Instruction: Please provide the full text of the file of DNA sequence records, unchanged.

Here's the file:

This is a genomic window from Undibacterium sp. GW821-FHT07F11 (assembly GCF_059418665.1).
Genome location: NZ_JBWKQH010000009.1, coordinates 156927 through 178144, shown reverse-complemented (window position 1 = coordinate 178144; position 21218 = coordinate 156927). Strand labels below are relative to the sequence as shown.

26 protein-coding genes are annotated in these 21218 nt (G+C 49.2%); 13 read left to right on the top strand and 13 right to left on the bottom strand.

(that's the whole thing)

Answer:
This is a genomic window from Undibacterium sp. GW821-FHT07F11 (assembly GCF_059418665.1).
Genome location: NZ_JBWKQH010000009.1, coordinates 156927 through 178144, shown reverse-complemented (window position 1 = coordinate 178144; position 21218 = coordinate 156927). Strand labels below are relative to the sequence as shown.

26 protein-coding genes are annotated in these 21218 nt (G+C 49.2%); 13 read left to right on the top strand and 13 right to left on the bottom strand.